(Media release from Georgia Northwestern Technical College):

Georgia Northwestern Technical College (GNTC) has received a $25,000 grant to provide students who are also parents with the resources to complete their college education and to enter the workforce.

The Georgia Department of Early Care and Learning (DECAL) awarded the Two-Generation Innovation Grant (TGIG) to GNTC.

“The 2022-23 Two-Generation Innovation Grant will help us to successfully implement in-person events, workshops, campus activities and community partnership outreach opportunities,” said Daizha Staples, Special Populations coordinator at GNTC.

A 2019 survey of GNTC students, faculty and staff found that 48% of students are parents, 68% of their children are under the age of 6, and the vast majority of the student respondents reported they struggle to buy food and essentials each month, she said.

The support efforts will include supporting community daycare centers operated by GNTC Early Childhood Education instructors and students and educating students about resources available through community partnerships, Espyr Student Assistance Program and GNTC Resource Centers.

The TGIG funds will not only help students with those needed supplies, but also help them to improve their life skills, such as management of time, resources and mental health, Staples said.

“By creating a social network of events and resources, GNTC student parents will gain support within the college and the community,” Staples said. “By providing events and virtual workshops that are family-friendly, students will be encouraged to work together, collaborate and share ideas and experiences that have helped them overcome barriers to educational success.”

“We are grateful to be awarded the Two-Generation Innovation Grant through the Georgia Department of Early Care and Learning,” said Dr. Heidi Popham, GNTC president. “The TGIG funds gives us the opportunity to strengthen existing programs and expand support resources for our students.”

“GNTC remains focused on student success, and these funds assist us in removing hurdles that may prevent our students from completing their education and entering the workforce,” Popham said. “We greatly appreciate our partnership with DECAL.”

Staples attests to the difference these resources can make to students.

One single parent received professional clothes from one of our clothing closets for a job interview and got the job, she explained. A homeless student who had classes on campus and lived in their car received hygiene products and food they could not afford after paying for gas.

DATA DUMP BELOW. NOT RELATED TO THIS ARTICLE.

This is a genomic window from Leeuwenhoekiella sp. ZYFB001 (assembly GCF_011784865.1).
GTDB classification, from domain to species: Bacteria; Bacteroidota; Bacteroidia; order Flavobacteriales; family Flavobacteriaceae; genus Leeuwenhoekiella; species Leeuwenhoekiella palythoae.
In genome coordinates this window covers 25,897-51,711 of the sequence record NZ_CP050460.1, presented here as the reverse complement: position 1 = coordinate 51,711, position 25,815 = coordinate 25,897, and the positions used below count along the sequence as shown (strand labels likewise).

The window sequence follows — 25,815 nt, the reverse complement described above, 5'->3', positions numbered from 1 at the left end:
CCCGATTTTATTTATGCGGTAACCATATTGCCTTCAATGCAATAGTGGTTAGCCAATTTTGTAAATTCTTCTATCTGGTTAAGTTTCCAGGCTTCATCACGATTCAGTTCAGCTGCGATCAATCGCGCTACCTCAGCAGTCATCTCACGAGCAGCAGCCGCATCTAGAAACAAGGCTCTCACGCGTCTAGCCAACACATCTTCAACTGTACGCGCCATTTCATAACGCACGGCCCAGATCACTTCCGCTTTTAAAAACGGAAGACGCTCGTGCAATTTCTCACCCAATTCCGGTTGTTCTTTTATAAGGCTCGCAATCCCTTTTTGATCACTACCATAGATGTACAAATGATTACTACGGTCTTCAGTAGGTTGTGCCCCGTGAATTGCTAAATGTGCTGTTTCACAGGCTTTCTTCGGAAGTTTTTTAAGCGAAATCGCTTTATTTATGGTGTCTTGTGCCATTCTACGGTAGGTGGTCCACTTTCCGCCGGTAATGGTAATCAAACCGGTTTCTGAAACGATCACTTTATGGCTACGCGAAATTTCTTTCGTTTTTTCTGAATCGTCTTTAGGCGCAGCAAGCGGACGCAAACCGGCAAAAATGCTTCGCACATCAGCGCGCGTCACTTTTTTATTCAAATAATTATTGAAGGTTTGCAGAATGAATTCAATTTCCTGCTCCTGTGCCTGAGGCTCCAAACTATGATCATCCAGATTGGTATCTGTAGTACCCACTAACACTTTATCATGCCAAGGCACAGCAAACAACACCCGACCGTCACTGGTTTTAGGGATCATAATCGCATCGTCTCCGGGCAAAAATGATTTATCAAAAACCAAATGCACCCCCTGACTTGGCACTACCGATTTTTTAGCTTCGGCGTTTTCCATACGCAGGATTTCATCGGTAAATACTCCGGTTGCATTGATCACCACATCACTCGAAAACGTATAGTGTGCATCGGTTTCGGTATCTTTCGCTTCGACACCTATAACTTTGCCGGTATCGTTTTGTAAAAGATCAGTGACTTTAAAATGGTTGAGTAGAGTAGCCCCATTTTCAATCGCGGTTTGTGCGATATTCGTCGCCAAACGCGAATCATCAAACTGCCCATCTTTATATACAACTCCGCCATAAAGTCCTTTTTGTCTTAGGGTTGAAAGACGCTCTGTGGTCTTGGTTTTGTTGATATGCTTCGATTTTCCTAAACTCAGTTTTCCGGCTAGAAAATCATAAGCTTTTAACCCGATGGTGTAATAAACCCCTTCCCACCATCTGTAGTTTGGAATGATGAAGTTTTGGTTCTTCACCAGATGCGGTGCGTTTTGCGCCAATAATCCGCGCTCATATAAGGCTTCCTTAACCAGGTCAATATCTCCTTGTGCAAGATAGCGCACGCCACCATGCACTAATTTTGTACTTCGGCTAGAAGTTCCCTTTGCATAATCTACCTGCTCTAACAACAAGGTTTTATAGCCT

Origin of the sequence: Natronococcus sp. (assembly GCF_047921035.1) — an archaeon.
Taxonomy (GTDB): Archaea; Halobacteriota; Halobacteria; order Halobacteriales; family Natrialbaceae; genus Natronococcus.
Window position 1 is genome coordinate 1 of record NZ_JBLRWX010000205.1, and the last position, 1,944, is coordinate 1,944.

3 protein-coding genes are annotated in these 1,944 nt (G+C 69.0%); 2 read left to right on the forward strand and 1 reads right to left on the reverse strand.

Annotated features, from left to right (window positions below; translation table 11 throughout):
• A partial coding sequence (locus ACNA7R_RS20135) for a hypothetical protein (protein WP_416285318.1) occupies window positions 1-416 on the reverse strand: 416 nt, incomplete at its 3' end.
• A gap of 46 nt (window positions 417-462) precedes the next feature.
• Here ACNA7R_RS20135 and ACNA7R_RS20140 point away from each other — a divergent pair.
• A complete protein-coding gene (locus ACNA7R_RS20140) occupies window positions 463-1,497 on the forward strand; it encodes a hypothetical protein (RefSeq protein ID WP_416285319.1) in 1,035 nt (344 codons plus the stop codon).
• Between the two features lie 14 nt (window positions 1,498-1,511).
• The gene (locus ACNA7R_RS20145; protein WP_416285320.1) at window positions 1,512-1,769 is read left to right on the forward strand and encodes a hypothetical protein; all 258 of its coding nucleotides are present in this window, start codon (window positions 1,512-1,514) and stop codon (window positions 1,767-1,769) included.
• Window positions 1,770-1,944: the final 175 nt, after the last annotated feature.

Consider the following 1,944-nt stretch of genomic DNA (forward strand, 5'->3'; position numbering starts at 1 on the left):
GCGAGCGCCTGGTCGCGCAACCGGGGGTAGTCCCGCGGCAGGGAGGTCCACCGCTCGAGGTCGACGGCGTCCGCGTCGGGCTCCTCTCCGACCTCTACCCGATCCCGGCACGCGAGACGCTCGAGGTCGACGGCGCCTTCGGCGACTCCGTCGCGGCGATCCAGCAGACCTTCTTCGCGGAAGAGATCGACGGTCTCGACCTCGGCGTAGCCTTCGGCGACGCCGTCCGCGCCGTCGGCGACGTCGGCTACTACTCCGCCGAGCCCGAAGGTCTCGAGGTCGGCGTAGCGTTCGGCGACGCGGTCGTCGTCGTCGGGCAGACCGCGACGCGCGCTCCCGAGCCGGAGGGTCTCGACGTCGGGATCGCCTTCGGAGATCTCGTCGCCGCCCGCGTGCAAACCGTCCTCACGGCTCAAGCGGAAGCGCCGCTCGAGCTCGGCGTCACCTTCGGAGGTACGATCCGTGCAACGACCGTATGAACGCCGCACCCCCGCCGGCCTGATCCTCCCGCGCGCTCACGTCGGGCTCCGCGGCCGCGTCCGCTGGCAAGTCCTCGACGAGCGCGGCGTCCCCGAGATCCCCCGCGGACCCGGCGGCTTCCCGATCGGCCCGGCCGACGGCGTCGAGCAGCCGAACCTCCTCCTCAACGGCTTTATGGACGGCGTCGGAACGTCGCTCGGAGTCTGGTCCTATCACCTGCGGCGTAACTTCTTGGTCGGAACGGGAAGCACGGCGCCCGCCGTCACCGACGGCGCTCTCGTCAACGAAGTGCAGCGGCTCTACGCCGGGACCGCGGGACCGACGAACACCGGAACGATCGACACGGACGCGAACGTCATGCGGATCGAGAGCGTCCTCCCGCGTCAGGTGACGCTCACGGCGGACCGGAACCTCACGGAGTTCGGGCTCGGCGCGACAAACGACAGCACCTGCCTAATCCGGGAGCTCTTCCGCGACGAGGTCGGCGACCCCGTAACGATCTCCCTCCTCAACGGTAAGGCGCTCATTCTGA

She said she has also successfully connected students with community partners for help. For example, a student who suffered from tooth pain could not afford to pay for the dental procedure, so Staples referred the student to a community organization that provided free dental care.

“We are proud of the connections forged at the local level through these grant opportunities and believe that all Georgians benefit from connecting early childhood, workforce and post-secondary institutions,” according to a DECAL news release.

GNTC’s participating partners are Espyr, the Community Foundation of Northwest Georgia, Family Resource Agency of Georgia, Georgia Public Broadcasting and Kennesaw State University Children and Family Programs.

GNTC received a $25,000 TGIG from DECAL in 2021-22 to establish Resource Centers on all six campuses, as well as to provide other resources and workshops throughout the year to support student parents.

GNTC also received two TGIGs grant in 2020 from DECAL. The Capacity Building Grant for $15,000 was used to start the college’s first Resource Center while a $25,000 Implementation Grant was used to equip and stock the center.

Resource Centers have diapers and baby wipes; male and female hygiene products; children’s “tool kits” that include books, outdoor playing materials and more. GNTC operates Resource Centers and Food Pantries on all six campuses.

GNTC Special Populations Coordinator Daizha Staples sorts donated clothes in the clothing closet on the Floyd County Campus in Rome.